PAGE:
Rajeev Masand

type your search and hit enter

The dream merchants: Barjatya & Johar

 
Rajeev Masand Reviews
 

  For most of us, Bollywood films are perhaps a pleasant escape from our boring lives, an opportunity to unwind, to be entertained and most importantly to dream.

CNN-IBN Entertainment Editor Rajeev Masand spoke to the dream merchants of this make-believe world, the craftsmen who add colour to our humble imagination — Sooraj Barjatya and Karan Johar, two of India’s biggest filmmakers who are as different as chalk and cheese.

But despite their obvious dissimilarities there is much that they have in common.

Sooraj Barjatya’s ultimate family drama Hum Aapke Hain Kaun was the one film that broke Sholay’s box office record crossing a Rs 100 crore collection in the country for the first time.

And Karan Johar’s Kabhi Alvida Na Kehna emerged as unquestionably the most widely discussed film of the year.

He moved away from his own tried and tested formula and ventured into areas he had never tackled before with this film.

Rajeev Masand: The two of you know each other well, yet you people don’t meet often. Why is that?

Karan Johar: I think Sooraj ji is not like me. I am very largely a page three person. But I think Sooraj ji is quite introverted in that respect.

Rajeev Masand: Many months ago we asked Karan Johar about the one film that changed his life. And the answer he gave was completely surprising.

He said, “After seeing Hum Aapke Hain Kaun I realized Indian cinema is about values, tradition, subtlety, romance. There is so much soul in it. After watching this film I got the answers to all the questions I had in my mind. I decided to go ahead and be a filmmaker only after watching this film.” What do you have to say to that?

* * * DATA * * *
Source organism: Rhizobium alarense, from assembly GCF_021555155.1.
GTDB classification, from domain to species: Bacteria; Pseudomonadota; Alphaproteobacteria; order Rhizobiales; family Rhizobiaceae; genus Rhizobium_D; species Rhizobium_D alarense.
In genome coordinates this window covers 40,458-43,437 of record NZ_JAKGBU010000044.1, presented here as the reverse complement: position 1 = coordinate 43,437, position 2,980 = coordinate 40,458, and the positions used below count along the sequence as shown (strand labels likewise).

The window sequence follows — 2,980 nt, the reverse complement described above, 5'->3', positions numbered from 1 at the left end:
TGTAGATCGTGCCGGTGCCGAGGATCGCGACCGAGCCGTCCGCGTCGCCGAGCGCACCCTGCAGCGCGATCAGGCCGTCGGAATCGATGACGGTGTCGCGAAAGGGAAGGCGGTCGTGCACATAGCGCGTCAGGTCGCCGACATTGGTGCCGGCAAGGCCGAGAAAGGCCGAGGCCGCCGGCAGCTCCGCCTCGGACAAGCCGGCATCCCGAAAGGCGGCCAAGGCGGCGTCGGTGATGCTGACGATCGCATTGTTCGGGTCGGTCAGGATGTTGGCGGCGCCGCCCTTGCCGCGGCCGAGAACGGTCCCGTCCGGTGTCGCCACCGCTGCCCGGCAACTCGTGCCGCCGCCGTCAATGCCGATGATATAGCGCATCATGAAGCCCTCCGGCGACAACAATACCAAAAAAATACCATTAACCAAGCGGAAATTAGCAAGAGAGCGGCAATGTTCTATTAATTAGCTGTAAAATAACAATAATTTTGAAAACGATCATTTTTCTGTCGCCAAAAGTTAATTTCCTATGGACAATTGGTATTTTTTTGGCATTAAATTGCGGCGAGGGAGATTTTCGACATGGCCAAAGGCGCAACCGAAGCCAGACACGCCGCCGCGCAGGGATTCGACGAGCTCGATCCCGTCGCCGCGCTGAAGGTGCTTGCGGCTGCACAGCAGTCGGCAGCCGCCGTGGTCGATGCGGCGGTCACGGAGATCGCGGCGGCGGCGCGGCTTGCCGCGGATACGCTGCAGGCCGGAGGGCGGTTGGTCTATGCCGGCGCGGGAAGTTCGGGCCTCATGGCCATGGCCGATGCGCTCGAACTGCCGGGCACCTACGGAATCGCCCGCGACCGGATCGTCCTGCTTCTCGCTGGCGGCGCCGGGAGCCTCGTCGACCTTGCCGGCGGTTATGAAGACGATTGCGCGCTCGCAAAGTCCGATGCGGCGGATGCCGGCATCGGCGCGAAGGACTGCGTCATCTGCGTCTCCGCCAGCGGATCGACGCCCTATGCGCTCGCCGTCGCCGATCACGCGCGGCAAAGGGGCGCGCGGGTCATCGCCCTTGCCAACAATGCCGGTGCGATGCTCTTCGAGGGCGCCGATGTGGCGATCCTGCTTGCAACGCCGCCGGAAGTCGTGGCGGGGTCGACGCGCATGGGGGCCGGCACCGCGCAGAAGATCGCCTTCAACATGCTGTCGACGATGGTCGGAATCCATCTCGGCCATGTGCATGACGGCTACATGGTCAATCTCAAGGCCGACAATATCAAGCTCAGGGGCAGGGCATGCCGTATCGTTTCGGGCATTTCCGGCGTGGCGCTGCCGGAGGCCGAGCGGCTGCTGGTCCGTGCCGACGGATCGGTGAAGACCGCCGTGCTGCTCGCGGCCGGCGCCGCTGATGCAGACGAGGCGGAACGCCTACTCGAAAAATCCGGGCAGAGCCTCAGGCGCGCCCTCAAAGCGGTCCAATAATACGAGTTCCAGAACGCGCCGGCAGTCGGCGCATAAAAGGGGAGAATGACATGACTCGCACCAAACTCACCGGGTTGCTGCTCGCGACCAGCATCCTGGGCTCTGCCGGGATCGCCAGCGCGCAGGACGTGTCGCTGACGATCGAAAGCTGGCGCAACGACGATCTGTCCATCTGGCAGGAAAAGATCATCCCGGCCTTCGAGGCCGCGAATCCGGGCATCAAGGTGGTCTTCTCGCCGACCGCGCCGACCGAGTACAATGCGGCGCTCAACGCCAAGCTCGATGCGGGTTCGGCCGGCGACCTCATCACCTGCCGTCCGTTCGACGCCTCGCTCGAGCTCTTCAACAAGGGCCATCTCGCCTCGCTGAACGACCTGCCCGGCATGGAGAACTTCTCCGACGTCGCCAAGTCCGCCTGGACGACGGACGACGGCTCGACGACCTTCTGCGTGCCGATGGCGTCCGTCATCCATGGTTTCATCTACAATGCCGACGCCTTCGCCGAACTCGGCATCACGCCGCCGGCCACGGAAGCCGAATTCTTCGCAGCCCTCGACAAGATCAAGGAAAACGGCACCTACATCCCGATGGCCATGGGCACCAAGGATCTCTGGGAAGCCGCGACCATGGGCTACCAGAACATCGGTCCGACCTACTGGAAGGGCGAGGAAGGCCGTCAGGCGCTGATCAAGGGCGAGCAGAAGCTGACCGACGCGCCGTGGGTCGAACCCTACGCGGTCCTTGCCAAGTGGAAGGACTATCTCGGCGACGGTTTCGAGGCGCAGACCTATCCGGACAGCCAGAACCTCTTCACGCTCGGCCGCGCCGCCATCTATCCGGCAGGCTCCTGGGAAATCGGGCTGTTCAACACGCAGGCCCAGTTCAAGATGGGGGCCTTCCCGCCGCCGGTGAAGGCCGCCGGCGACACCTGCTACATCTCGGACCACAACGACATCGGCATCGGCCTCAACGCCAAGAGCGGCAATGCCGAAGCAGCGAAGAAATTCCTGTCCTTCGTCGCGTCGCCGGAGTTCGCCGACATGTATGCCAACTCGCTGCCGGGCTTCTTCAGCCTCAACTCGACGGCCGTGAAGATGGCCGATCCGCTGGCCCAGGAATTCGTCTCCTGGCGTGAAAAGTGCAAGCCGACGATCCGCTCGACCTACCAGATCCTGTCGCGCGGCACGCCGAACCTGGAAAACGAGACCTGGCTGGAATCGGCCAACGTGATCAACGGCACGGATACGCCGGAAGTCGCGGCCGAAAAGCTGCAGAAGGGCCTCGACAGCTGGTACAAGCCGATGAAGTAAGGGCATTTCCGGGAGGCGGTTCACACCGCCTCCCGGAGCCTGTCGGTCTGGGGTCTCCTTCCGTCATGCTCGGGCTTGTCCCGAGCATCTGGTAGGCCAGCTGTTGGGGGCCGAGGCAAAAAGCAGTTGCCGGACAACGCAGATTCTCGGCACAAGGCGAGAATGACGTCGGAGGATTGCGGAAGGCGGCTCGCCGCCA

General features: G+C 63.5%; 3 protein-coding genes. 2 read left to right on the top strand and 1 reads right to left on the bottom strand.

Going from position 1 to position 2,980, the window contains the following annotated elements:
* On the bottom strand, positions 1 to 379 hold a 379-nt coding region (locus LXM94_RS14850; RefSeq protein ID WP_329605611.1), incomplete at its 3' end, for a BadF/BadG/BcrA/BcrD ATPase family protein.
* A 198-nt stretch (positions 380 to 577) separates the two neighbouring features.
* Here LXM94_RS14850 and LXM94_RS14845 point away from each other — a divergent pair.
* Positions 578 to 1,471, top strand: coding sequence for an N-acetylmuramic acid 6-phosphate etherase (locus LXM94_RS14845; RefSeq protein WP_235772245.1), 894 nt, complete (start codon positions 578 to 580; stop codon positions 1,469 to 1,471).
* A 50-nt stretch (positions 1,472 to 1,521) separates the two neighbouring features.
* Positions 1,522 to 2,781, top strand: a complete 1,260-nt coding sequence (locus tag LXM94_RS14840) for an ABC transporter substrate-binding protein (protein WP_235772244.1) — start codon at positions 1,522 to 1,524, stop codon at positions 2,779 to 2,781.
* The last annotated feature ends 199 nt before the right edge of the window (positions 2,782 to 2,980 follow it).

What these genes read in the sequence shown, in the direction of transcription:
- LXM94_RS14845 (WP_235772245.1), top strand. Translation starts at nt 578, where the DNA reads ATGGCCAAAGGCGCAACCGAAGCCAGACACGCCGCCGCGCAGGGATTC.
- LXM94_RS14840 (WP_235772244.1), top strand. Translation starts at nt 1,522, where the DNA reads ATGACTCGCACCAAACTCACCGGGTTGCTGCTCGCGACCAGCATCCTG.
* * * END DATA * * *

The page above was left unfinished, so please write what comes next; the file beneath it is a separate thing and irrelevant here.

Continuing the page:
Sooraj Barjatya: It feels really great to know that I have been a part of Karan Johar’s success. I admire Karan for his simplicity. I remember he came to me after writing the script of Kabhi Khushi Kabhi Gham.

He sat next to me and narrated me the entire three-hour long script. I was filled with tears at the end. Though we don’t meet often, the very fact that he came to me to narrate his script, makes me feel proud.
PAGE_BREAK
Rajeev Masand: A couple of days ago we spoke to Sooraj Barjatya and asked about his favourite film.

And he said, “I liked Kabhi Alvida Na Kehna because there was a rare honesty in that film. A lot of people criticized the film. But I think it has portrayed everything in a pious manner. It really amazes me that without even going through the problems of married life, Karan has been able to portray every scene in a most realistic manner.”

Karan Johar: This is going to be an episode of all love and reverence and affection. I just want to say that I’m a filmmaker because I witnessed Hum Aapke Hain Kaun. Seeing it made a huge difference to my life.

I remember Sooraj ji sent me an SMS after watching Kabhi Alvida Na Kehna congratulating me. I still have that message. I know this sounds mushy but despite the fact that Sooraj ji has not trained me as a filmmaker, he is like a guru to me.

Rajeev Masand: You just said that Sooraj ji liked Kabhi Alvida Na Kehna despite the fact that the film shows a married Shah Rukh Khan and Rani Mukhrjee getting intimate with each other. A lot of people would want to know if they would ever see things like extra marital affair or pre-marital sex in a Sooraj Barjatya film?

Sooraj Barjatya: Of course, if the subject requires such a thing to be shown or tomorrow as a filmmaker if I see it being a part of the general society, it might feature in my film as well. If something is a part of the society, it could be a part of my film too. I’m sure Karan must have studied his characters before he came out with a story like this.